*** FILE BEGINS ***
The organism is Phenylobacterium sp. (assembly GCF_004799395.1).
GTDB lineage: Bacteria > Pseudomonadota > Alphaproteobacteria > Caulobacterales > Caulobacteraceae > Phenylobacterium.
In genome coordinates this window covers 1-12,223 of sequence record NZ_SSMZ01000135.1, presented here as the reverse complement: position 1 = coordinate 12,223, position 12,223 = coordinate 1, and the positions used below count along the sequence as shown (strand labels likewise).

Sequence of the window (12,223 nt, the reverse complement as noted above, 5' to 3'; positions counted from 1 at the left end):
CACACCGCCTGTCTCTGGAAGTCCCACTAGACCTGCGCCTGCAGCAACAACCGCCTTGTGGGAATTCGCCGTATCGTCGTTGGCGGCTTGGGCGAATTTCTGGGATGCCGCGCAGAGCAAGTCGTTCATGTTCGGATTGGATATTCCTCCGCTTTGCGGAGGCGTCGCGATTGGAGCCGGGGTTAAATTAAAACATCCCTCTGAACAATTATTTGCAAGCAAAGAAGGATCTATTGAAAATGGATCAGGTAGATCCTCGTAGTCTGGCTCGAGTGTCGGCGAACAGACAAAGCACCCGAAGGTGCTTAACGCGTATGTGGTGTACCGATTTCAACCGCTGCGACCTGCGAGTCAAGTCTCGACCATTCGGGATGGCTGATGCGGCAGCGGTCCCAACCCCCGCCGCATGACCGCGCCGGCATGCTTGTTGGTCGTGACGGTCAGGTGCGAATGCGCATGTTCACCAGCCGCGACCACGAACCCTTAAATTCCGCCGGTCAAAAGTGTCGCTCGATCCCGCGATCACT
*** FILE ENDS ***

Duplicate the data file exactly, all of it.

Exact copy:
The organism is Phenylobacterium sp. (assembly GCF_004799395.1).
GTDB lineage: Bacteria > Pseudomonadota > Alphaproteobacteria > Caulobacterales > Caulobacteraceae > Phenylobacterium.
In genome coordinates this window covers 1-12,223 of sequence record NZ_SSMZ01000135.1, presented here as the reverse complement: position 1 = coordinate 12,223, position 12,223 = coordinate 1, and the positions used below count along the sequence as shown (strand labels likewise).

Sequence of the window (12,223 nt, the reverse complement as noted above, 5' to 3'; positions counted from 1 at the left end):
CACACCGCCTGTCTCTGGAAGTCCCACTAGACCTGCGCCTGCAGCAACAACCGCCTTGTGGGAATTCGCCGTATCGTCGTTGGCGGCTTGGGCGAATTTCTGGGATGCCGCGCAGAGCAAGTCGTTCATGTTCGGATTGGATATTCCTCCGCTTTGCGGAGGCGTCGCGATTGGAGCCGGGGTTAAATTAAAACATCCCTCTGAACAATTATTTGCAAGCAAAGAAGGATCTATTGAAAATGGATCAGGTAGATCCTCGTAGTCTGGCTCGAGTGTCGGCGAACAGACAAAGCACCCGAAGGTGCTTAACGCGTATGTGGTGTACCGATTTCAACCGCTGCGACCTGCGAGTCAAGTCTCGACCATTCGGGATGGCTGATGCGGCAGCGGTCCCAACCCCCGCCGCATGACCGCGCCGGCATGCTTGTTGGTCGTGACGGTCAGGTGCGAATGCGCATGTTCACCAGCCGCGACCACGAACCCTTAAATTCCGCCGGTCAAAAGTGTCGCTCGATCCCGCGATCACT